There will still be lesbian and gay people who fit West's description even now, particularly in areas where there is little visibility and support. Indeed, two more recent articles emphasise the connection between internalised homophobia and alcohol misuse. Deevey and Wall (1992) state:
....at present, at least, we know of no lesbian women who use alcohol who seem fully self-accepting. We see alcohol use as one of several strategies for coping with the self-hate of simultaneously accepting and rejecting shaming messages. Alcohol use in combination with accepting shaming messages leads either to active suicide or to indirect suicide as a result of the progression of alcoholism.
Whilst Hall (1992) notes the similarities between lesbians and African-American and Latina women who experience alcohol problems:
...[Lesbians] often described being unable to accept fully the idea of being lesbian in a positive way before they stopped drinking and using drugs...Likewise, some of the African-American and Latina women interviewed described recovery as a process of accepting their racial and ethnic heritages and confronting painful racial conflicts that they had buried through their substance use.
The origins of this vulnerability lie in the negative messages lesbians and gays internalise, especially when they are young and during adolescence when many become aware of their stigmatised identity. The coming out period, for lesbians and gays of all ages, is a particularly vulnerable time. Gibson (1989), notes:
Substance use often begins in early adolescence when youth first experience conflict around their sexual orientation. It initially serves the functional purposes of (1) reducing the pain and anxiety of external conflicts and (2) reducing the internal inhibitions of homosexual feelings and behavior. Prolonged substance abuse, however, only contributes to the youth's problems and magnifies suicidal feelings.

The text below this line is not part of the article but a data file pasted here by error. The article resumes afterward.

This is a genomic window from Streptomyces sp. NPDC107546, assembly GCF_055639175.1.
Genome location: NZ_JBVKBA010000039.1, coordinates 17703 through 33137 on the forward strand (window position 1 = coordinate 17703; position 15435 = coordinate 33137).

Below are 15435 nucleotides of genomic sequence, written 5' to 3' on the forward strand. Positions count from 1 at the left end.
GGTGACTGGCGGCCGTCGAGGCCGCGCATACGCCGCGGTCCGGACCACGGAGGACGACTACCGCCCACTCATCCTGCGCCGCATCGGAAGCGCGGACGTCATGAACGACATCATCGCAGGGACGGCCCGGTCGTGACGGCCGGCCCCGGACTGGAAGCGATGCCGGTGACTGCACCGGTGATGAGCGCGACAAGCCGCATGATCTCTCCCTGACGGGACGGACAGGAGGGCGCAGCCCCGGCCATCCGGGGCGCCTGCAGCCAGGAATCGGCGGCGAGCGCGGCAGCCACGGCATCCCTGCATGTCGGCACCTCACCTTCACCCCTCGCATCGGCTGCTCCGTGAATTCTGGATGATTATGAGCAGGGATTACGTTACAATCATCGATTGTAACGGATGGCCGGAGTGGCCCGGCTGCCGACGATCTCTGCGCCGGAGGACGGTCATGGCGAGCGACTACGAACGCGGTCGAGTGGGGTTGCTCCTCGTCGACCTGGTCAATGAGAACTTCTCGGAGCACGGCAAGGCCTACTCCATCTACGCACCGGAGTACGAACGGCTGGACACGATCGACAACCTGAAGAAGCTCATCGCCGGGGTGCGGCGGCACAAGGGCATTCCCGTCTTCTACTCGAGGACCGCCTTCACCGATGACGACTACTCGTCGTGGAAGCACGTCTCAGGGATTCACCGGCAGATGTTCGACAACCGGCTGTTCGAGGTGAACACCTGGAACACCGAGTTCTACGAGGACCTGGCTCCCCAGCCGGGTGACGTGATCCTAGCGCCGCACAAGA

Having got into the habit of using alcohol or drugs to cope during adolescence, some lesbians and gays continue to use it to deal with the pain and effects of everyday discrimination whilst those who are in the closet at work, or with their families or friends, use alcohol or drugs to deal with the mental stress this causes. After pretending to be heterosexual at work all day, many lesbians and gays drink to help them relax when they get home.
Out lesbians and gays have usually challenged some of their internalised oppression and developed positive identities; this enables them to develop healthier methods of coping with homophobia.

      1. Gay Culture

Alcohol and drugs are very much part of gay culture (Diamond & Wilsnack, 1978; Nardi, 1982; Zehner & Lewis, 1984). Gay pubs and clubs (the 'scene') serve many purposes. As Blume (1985) says:

The gay bar has historically been the protected place where homosexual persons could meet, socialize, be the dominant culture, make sexual contacts, start relationships, hold hands, dance, belong - all the things that nongays can integrate into the totality of their lives and therefore take for granted.
However, as Zehner & Lewis (1985) note: "It is in many ways unfortunate that the bar has become the most recognized institution in the gay/lesbian culture because along with it comes the tradition of using alcohol while socializing and as the main psychic relief." Whilst Nardi (1982) notes:
For many who are just 'coming out,' bars aid in the development of a gay identity. However, some do get swept up in the pleasure-reinforcing dimensions of a drinking-oriented sub-culture, viewing alcohol and drug consumption as a necessary component for a gay identity.
The lack of institutional support, in the form of lesbian and gay youth groups for example, means that lesbian and gay youth coming out are automatically thrown into an adult environment where they are out of place. Schneider (1989) says: "Their abrupt introduction to an alcohol-focussed and sexually loaded environment bypasses the gradual and safe ways in which most heterosexual youngsters learn to deal with alcohol and sexual intimacy..."
Nardi (1982) notes that not only is there a strong denial of alcohol problems (or any problems for that matter) among the lesbian and gay community but drinking is an accepted way of coping with oppression and many homosexuals directly and indirectly encourage heavy drinking.

      1. Lesbians Double Oppression